Mossdale Caverns

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Mossdale Caverns
Mossdale Scar - - 1286270.jpg
Mossdale Scar
Location Yorkshire Dales
Coordinates 54°07′25″N 1°58′36″W / 54.12361°N 1.97667°W / 54.12361; -1.97667
Depth 76 m (249 ft)
Length 10.5 km (6.5 mi)
Discovery 1941
Geology Carboniferous limestone
Entrances 1
Difficulty Grade 5
Hazards Flooding
Access not granted
Cave survey Online ULSA survey

Mossdale Caverns is a cave system in the Yorkshire Dales, England. It is about 5 kilometres (3.1 mi) north of Grassington, and east of Conistone, where Mossdale Beck sinks at the base of Mossdale Scar. It lies at an altitude of 425 metres (1,394 ft) on the eastern flank of Wharfedale, and extends south-east beneath Grassington Moor.

The cave system is formed within the Middle Limestone of the Yoredale Series.[1] The large stream (average flow 100 litres/second) has been shown by dye testing to resurge at Black Keld, some 4.4 kilometres (2.7 mi) to the WNW 225 metres (738 ft) lower.[2]


Exploration of Mossdale Caverns was begun in 1941 by Bob Leakey of the British Speleological Association. It is a very flood-prone challenging cave system, with many of its passages involving long wet crawls. Other sections have neck-deep water and many of Leakey's explorations were conducted solo as few of his contemporaries had the necessary endurance. The end was finally reached again in 1964 by Mike Boon and Pete Livesey.[3] A return trip to the far end takes between eight and ten hours.[4]

Permission to enter the caves is no longer granted because of the tragedy that occurred in 1967. Exploration does still take place, but on an unofficial basis. It is thought that the cave system may hold the key to breaking into the Great Scar Limestone and the extensive cave that exists behind Black Keld.

1967 tragedy[edit]

Memorial plaque above the entrance

The cave system is notorious amongst cavers in the United Kingdom for a tragedy that occurred on 24 June 1967. On that day, ten cavers entered the system. Three hours later, four members of the party decided not to continue and exited the cave system. One of these four returned to the entrance shortly afterwards, only to find it completely submerged due to recent rainfall having swollen Mossdale Beck. Realising immediately that the six cavers who remained inside the cave system were in danger, she ran 4 kilometres (2.5 mi) across the moor to raise the alarm.

Cave Rescue teams arrived at the scene, but the high water levels prevented access to the cave. The waters of Mossdale Beck had to be diverted away from the cave entrance by digging a trench. Even then the rescue operation could not be started because of the high water levels inside.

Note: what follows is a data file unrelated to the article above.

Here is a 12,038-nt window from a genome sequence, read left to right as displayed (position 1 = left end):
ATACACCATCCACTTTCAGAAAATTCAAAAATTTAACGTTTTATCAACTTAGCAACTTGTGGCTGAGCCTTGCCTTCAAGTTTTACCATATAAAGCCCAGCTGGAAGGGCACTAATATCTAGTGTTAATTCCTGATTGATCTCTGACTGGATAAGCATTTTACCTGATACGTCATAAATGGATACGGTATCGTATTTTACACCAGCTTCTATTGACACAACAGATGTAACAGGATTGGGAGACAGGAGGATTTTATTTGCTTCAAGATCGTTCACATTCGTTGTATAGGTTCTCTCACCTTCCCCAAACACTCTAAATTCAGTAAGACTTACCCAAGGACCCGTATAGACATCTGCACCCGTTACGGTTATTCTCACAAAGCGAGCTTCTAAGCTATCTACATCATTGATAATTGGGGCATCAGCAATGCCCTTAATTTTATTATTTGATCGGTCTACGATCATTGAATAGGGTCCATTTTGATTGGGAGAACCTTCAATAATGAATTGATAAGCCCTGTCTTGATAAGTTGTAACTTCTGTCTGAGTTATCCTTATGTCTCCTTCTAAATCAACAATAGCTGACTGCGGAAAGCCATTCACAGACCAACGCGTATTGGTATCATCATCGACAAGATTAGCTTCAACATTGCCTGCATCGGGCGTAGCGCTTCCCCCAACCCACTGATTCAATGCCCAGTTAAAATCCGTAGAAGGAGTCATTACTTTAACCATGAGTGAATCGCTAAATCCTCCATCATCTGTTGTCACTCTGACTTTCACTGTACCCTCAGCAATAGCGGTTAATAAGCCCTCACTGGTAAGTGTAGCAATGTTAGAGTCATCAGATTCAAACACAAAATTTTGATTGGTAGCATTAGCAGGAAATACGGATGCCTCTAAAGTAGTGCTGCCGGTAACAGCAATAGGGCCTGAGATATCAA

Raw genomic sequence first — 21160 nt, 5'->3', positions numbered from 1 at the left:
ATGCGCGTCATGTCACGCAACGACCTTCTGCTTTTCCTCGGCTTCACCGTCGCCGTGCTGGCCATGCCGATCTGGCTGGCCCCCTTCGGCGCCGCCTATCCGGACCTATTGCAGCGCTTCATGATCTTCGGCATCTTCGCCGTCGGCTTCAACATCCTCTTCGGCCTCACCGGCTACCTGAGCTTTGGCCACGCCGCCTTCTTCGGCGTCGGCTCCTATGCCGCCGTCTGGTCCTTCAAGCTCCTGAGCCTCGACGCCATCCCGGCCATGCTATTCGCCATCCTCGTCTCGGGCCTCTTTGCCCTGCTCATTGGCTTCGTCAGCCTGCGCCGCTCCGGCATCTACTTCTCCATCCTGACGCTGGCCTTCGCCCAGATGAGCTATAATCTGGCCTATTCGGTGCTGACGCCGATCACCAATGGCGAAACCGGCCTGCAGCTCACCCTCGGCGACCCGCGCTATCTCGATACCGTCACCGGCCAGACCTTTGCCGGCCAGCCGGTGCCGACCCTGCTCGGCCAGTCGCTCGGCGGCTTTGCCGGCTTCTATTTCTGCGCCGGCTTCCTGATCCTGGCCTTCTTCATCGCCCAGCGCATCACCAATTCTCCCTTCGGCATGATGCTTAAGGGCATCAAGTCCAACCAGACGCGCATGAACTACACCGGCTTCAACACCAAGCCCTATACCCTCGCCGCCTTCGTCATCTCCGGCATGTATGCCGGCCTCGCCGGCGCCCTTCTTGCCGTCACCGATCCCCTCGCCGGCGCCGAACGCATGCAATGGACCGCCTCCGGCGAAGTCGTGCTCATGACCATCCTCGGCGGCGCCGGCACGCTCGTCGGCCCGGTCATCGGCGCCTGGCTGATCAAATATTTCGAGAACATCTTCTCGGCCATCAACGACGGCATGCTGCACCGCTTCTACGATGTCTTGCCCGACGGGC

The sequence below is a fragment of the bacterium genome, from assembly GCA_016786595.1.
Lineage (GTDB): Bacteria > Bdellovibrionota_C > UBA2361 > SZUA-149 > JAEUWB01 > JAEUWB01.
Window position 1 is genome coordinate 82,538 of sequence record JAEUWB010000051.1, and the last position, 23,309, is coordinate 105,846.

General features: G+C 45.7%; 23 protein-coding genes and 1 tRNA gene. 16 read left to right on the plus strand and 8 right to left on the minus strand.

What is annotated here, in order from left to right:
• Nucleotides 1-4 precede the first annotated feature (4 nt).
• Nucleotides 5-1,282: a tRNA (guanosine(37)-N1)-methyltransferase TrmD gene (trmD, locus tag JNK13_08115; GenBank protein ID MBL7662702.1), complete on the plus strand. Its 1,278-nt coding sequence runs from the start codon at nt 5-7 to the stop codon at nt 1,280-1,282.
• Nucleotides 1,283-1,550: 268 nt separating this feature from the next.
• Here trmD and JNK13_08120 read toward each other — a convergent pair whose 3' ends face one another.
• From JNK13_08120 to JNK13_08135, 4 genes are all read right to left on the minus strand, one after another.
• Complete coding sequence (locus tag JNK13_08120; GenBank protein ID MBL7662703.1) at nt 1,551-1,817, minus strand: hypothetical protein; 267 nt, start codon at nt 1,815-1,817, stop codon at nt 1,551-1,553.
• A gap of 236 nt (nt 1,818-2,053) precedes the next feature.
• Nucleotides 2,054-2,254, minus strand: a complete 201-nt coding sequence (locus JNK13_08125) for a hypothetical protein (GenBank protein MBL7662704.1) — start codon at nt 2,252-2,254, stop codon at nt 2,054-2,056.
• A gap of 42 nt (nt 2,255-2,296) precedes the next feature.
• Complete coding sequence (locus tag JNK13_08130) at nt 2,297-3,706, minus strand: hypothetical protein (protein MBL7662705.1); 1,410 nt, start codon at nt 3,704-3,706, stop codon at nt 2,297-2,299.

It was not until the following day that entry was possible. The cave rescue teams found the bodies of five of the cavers in the Far Marathon Crawls, and Bob Leakey led a search party to a location where he believed the sixth might have survived, but without success.[5] The sixth body was located the following day. The bodies were left in situ. The coroner decided to seal the cave, and concrete was poured down the only safe entrance. This was later re-opened and in 1971, with the agreement of their families, the bodies were buried by their colleagues from the ULSA in "Mud Caverns", a chamber at the far end of the system.[6]

This is to date the most deadly incident in British caving.[7] A memorial plaque is affixed to the cliff above the entrance.

On the moors above is a memorial cairn. The plaque on the cairn reads: Mossdale memorial cairn – over the place in the cave where the bodies were found.

There is a rock climbing route called "Mossdale Trip" (E6 6b)[8] that was named in remembrance of the tragedy by Pete Livesey.


  1. ^ Tony Waltham and David Lowe, ed. (2013). Caves and Karst of the Yorkshire Dales. British Cave Research Association. p. 22. ISBN 978-0-900265-46-4. 
  2. ^ Myers, J.O. (1950). "The Mossdale Problem. The Problem of the Underground Water Flow". Transactions of the Cave Research Group. 1 (4): 21–30. 
  3. ^ Boone, J.M. (1977). Down to a Sunless Sea. Edmonton: The Stalactite Press. pp. 31–47. 
  4. ^ Cooper, Mike (2006). Not for the Faint-Hearted. Hebden Bridge: Purprise Press. pp. 42–46. ISBN 978-0-9554139-0-2. 
  5. ^ "Obituaries: Bob Leakey". Daily Telegraph. 3 May 2013. Retrieved 7 May 2013. 
  6. ^ Brook, Dave (July 1971). "Mossdale Caverns 1971". University of Leeds Speleological Association Review (8): 24, 25. 
  7. ^ White, Clive (17 June 2017). "Mossdale Caverns tragedy commemorated 50 years after the pothole disaster". Craven Herald. Retrieved 25 June 2017. 
  8. ^

Further reading[edit]

  • Beck, Simon (2016). "Shadowplay". Descent. Ambit. pp. 42–44. ISSN 0046-0036. 

External links[edit]

Coordinates: 54°07′25″N 1°58′36″W / 54.12361°N 1.97667°W / 54.12361; -1.97667